Structure and sucrose hydrolysis activity of Saccharomyces cerevisiae aggregates.

G.B.S.A., Laboratoire de Microbiologie Industrielle, Université Montpellier II, 34095 Montpellier Cedex 5, France.
Biotechnology and Bioengineering (Impact Factor: 4.16). 08/1992; 40(4):475-82. DOI: 10.1002/bit.260400405
Source: PubMed

ABSTRACT The sucrose hydrolysis activity of dense spherical yeast flocs, cultivated on a sucrose medium in a continuous reactor with internal settler, is nearly proportional to the particle surface. From computer simulation, in good agreement with experimental determinations, the calculated sucrose penetration depth is in the range 0.2-0.3 mm, a dimension smaller than the usual diameter of strongly flocculating yeast particles. From specific gravity determinations, the flocs can be considered as homogeneous and cannot exhibit a fractal structure, reported in the literature for a number of microbial aggregates. However, the analysis of the sucrose hydrolysis rates reveals that the cell density may be lower in the outer layer of the flocs.

  • [Show abstract] [Hide abstract]
    ABSTRACT: Alcohol fermentation productivity can be strongly improved using a flocculation-based yeast recycle. However, the efficiency of the biomass retention system depends strongly on the yeast particle size. Accordingly, the monitoring and control of yeast floc diameter are of primary importance. The on-line measurement of mean floc diameter has been achieved using on-line image analysis, based on the evaluation of image texture. The texture analysis method consisted in the building of a co-occurrence matrix from which the so-called “Energy parameter” was extracted. While image texture is usually used for classification purposes, it has been used here as a quantitative descriptor: a correlation has been found between this statistical image feature and off-line manual floc-size determinations. In the floc-size range investigated (|bu 0.5–4.3 mm), the evaluated mean diameter was in good agreement with the actual particle size, with a determination coefficient equal to 0.980. In contrast with manual measurements, slow and tedious, this method gave the value of the mean particle diameter in real-time, without sampling. This novel tool has been used to investigate the behavior of yeast aggregates as a function of fermentation conditions. While biomass concentration was kept constant, step increases of the feed rate led to a decrease of the mean floc diameter. Image analysis showed that the particle-size reduction could occur within a few minutes after modification of the medium dilution rate, demonstrating the disruptive effect of the CO2 efflux. The kinetic of aggregate formation was dependent on the gas-phase composition. Instead of recycling fermentation gas, sparging the fermentor with nitrogen, to reduce dissolved CO2 concentration, increased the rate of floc-size growth. © 2001 John Wiley & Sons, Inc. Biotechnol Bioeng 76: 91–98, 2001.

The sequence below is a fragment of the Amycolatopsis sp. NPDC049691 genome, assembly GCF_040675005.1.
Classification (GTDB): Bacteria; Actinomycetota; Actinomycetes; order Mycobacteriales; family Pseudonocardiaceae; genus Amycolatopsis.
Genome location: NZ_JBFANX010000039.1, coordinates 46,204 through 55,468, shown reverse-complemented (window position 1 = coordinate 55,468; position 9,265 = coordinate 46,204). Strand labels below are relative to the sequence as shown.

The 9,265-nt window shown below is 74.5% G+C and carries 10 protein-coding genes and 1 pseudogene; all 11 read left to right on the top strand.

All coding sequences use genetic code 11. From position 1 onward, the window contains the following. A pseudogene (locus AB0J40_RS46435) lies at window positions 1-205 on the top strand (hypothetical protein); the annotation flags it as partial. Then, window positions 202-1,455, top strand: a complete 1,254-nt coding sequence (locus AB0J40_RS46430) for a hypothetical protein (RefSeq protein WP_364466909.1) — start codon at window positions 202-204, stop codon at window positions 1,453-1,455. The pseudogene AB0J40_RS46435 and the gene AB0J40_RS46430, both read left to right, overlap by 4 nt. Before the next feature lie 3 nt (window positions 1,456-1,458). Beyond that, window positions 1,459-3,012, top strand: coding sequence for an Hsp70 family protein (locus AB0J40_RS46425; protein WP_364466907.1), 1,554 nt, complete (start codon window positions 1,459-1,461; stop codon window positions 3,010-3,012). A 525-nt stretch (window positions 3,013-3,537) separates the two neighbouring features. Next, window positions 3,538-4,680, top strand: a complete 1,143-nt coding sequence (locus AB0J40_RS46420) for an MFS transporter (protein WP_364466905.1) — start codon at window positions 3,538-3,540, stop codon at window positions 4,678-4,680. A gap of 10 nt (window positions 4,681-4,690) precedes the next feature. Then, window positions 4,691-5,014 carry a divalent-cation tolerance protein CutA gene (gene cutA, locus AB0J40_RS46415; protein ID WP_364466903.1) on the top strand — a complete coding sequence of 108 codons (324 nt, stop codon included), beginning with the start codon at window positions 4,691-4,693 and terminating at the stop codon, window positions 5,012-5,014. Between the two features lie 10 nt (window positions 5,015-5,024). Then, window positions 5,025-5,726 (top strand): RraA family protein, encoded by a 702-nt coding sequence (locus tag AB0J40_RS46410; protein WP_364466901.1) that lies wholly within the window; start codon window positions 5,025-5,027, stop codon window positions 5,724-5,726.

Biotechnology and Bioengineering 09/2001; 76(2):91 - 98. DOI:10.1002/bit.1148 · 4.16 Impact Factor
  • [Show abstract] [Hide abstract]
    ABSTRACT: The hydraulic model of a gas lift bioreactor, during a continuous alcoholic fermentation by using a strongly flocculating yeast, is analysed. Sucrose at two different concentrations (50 and 100 g/l) was used as substrate and the dilution rate for all the experiments was 1 h–1. The biomass concentrations were between 85 and 110 g dry weight/1. A stimulus response technique was used to obtain the Residence Time Distribution curves, a pulse of a lactose solution being used as the tracer. Mixing time was determined by means of the response to a pulse of an acid tracer. These experiments were carried out by using an on-line data-acquisition system. The bioreactor behaviour is completely homogeneous, except for high substrate and biomass concentrations. A two parameters combined model is necessary, in this case, to fit the experimental data. Mixing times are very low, in the order of 10 seconds.
    Bioprocess and Biosystems Engineering 01/1995; 12(5):269-272. DOI:10.1007/BF00369501 · 1.82 Impact Factor
  • [Show abstract] [Hide abstract]
    ABSTRACT: Construction of flocculating yeast lacking for fructose utilisation was realised by integration of the FLO1 flocculation gene in the ribosomal DNA of an hexokinase deficient (hxk1, hxk2) Saccharomyces cerevisiae strain (ATCC36859). Simultaneous production of ethanol and fructose was obtained from glucose/fructose mixtures or from hydrolysed Jerusalem artichoke extracts using the transformed yeast in batch fermentations and in a continuous reactor with internal biomass recycle. This allowed the production of 5 g ethanol/L and 48 g sugars/L containing up to 99 % fructose from diluted hydrolysed Jerusalem artichoke extracts containing 60 g sugars/L. Rapid Science Ltd. 1998
    Biotechnology Letters 02/1998; 20(3):313-318. DOI:10.1023/A:1005302624582 · 1.74 Impact Factor